Issue 16 - Dec 2005
Astronomers and the world's telecommunications industry are at loggerheads over plans to ad a 'leap second' to the end of this year.
The ITU ( International Telecommunications Union) , who are in charge of coordinating world-wide computer networks, are concerned that the extra second could confuse computers and may even lead to complete communications chaos.
Astronomers on the other hand, stress that without the extra 'leap second' it will impossible to maintain the complete accuracy of their observation and navigation equipment.
In order to keep ' atomic time' in perfect harmony with 'mean solar time', atomic time is adjusted by one second approximately once every eighteen months or so. The hybrid time arising from this is called Coordinated Universal Time and is the basis for all modern-day time keeping.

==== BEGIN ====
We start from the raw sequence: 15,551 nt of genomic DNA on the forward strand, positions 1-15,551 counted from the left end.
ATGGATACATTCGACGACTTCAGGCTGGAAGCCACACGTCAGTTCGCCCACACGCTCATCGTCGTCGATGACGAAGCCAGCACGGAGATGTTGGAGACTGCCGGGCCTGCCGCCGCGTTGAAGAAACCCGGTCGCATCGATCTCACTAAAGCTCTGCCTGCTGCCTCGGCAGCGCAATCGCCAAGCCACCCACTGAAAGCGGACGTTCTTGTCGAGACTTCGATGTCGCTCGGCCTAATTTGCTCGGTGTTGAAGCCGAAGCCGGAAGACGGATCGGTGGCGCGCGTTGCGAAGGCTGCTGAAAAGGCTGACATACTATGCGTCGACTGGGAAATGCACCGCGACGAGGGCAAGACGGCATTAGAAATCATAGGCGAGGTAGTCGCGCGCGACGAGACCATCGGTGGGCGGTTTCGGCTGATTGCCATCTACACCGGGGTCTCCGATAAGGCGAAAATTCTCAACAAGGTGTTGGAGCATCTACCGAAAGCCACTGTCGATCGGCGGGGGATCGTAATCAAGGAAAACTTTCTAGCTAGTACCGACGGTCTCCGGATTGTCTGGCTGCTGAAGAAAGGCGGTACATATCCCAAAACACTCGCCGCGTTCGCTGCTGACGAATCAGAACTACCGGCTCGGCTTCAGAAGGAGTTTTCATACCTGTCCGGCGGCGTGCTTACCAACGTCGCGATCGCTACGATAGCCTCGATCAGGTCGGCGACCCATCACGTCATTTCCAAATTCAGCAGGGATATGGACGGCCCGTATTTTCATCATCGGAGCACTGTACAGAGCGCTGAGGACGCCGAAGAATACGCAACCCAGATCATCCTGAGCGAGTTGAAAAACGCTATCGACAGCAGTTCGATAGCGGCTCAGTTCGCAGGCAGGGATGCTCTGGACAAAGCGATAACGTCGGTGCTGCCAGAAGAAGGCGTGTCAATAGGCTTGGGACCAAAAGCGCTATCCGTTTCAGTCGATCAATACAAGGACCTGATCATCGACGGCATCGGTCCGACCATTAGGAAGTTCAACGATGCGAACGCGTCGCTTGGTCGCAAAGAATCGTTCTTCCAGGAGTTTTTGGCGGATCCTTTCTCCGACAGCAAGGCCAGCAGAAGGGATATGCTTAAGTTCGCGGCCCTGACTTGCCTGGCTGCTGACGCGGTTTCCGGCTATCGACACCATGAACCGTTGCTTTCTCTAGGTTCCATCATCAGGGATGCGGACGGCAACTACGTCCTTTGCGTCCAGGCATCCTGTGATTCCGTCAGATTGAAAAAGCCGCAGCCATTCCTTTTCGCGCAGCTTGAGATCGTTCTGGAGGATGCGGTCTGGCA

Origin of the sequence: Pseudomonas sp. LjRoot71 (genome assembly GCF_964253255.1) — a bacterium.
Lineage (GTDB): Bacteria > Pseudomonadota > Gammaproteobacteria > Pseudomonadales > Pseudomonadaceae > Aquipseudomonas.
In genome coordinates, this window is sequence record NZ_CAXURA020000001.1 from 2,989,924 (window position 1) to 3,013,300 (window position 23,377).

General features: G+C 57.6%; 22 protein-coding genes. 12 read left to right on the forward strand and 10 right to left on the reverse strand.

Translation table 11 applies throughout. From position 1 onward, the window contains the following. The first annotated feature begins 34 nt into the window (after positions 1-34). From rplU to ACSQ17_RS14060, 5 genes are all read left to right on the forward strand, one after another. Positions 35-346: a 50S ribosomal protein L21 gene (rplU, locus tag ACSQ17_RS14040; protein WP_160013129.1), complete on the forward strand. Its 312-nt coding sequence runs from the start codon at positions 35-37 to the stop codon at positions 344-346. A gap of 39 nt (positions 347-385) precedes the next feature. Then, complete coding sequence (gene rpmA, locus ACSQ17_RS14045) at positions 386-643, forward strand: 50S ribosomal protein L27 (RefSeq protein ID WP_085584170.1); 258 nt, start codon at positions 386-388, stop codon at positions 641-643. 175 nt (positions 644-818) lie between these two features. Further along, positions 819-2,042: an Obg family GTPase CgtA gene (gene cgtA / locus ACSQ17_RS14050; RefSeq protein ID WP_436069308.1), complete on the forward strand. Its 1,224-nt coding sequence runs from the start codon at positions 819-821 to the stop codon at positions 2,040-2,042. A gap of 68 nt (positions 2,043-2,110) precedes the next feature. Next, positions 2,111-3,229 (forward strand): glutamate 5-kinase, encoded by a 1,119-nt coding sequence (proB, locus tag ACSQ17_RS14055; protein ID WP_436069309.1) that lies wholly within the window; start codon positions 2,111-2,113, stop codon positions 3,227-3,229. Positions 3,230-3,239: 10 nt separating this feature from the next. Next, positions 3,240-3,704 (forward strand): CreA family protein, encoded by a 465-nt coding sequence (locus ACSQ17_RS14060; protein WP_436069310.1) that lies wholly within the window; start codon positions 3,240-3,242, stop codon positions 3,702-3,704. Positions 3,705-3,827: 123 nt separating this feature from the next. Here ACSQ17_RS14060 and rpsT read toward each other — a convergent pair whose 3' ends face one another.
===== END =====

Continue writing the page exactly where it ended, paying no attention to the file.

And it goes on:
This is not the first time time keepers have faced a such a dilemma. 420 years ago inaccuracies in the Julian calendar, (The yearly calendar introduced by Julius Caesar in 46 BC) caused dates to slowly shift away from the astronomical events with which they were traditionally meant to coincide.
As a result of this, the Gregorian calendar was introduced in 1582. To make up the difference left by The Julius miscalculations, ten full days from that year had to be dropped. The mind boggles at what that would have meant if computers were around at the time!
The Article 'Just a second' by Marianne Freiberger on the
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